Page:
> could ever see what they were working on.
> 
> The end.
> 
>                                   - o -
> 
> Result: let's get this damn release out, people!
> 
> Documentation is not good enough? who cares!
> 
> Files are not in their *best* position? we'll move them later.
> 
> It seems that everyone around here has gone nuts: in case you didn't
> know, we are *NOT* a software house and the people using our software
> are *used* to open source and "fixme" tokens scattered around.
> 
> The *ONLY* thing we should be concerned for a final release is if the
> *contracts* users will build on are *solid* enough to be considered
> final.
> 
> *contracts* people, CONTRACTS!
> 
> Do you build your software on the location of our files into the
> distribution? well, if you do it, you're nuts.
> 
> Do you build your software on the wording of the documentation so that
> if they change you're screwed? no way.
> 
> Gosh, where did "release early and often go"? down the drain?
> 
> Linus Torvalds invented the concept of open development by making a
> kernel release *each* *day* for months! [of course, he never used CVS so
> he was forced to]
> 
> I started Cocoon 2.0 in November 1999.
> 
> It took two damn years and we want to move files around few days before
> final release? Are we going insane?
> 
> The question is simple: are the code contracts (interfaces, components,
> API, schemas, protocols) solid enough for a final release?
> 
> If so, we release *NOW*.
> 
> If not, we fix it.
> 
> *ANYTHING ELSE* can be added to 2.0.1 or 2.1 (depending on what naming
> scheme we'd like to use)
> 
> Moreover: your *elegance taste* might tell you that the better a
> software release is, the more people will use it.
> 
> This might be correct (nobody knows).
> 
> But, this also creates a big user community but doesn't help the
> development one.
> 
> We want people that uses cocoon in order for them to come here and help.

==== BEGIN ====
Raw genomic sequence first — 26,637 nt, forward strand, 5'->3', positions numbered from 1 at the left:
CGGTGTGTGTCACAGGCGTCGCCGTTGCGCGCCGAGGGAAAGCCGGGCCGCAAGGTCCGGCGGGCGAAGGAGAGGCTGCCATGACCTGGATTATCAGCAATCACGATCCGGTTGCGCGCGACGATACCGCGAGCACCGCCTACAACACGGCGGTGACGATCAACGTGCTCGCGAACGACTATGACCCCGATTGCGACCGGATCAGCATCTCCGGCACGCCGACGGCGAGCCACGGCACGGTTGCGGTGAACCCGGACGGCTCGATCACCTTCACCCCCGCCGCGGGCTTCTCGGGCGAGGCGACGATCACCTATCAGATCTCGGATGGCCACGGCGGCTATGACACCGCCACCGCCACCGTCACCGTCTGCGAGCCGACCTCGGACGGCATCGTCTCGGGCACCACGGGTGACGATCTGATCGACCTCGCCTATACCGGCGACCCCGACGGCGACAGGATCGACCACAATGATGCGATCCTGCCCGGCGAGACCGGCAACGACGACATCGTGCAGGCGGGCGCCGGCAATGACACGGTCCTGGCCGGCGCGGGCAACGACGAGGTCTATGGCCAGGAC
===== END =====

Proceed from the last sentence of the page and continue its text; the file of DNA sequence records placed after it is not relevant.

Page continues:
> This is the final goal: the more hands the better.
> 
> Is anybody going to help us if they find everything already good and
> perfect in the final release?
> 
> I love slightly confused distributions because they force you to come
> back and interact with the community. 
> 
> This is the way I infected all of you: Cocoon 1.0 should have been
> called Cocoon 0.01alpha but then we would now aim for Cocoon 1.0 today,
> but I'd almost be alone around here.
> 
> yes, people, I fooled you with inflated version numbers.
> 
> Now, tell me, was I successful in creating this community? well, you
> have to use a couple of tricks.
> 
> And believe me, *polishing* a final release lowers the chance of
> building a community around it in open source, unlike common sense seems
> to suggest.
> 
> So, guys, even if I totally understand your concerns, let's cut the crap
> and release the damn thing as far as contracts are solid and *build
> dist* works.
> 
> We'll polish it down the road.
> 
> -- 
> Stefano Mazzocchi      One must still have chaos in oneself to be
>                           able to give birth to a dancing star.
> <stefano@apache.org>                             Friedrich Nietzsche
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> 
> 
>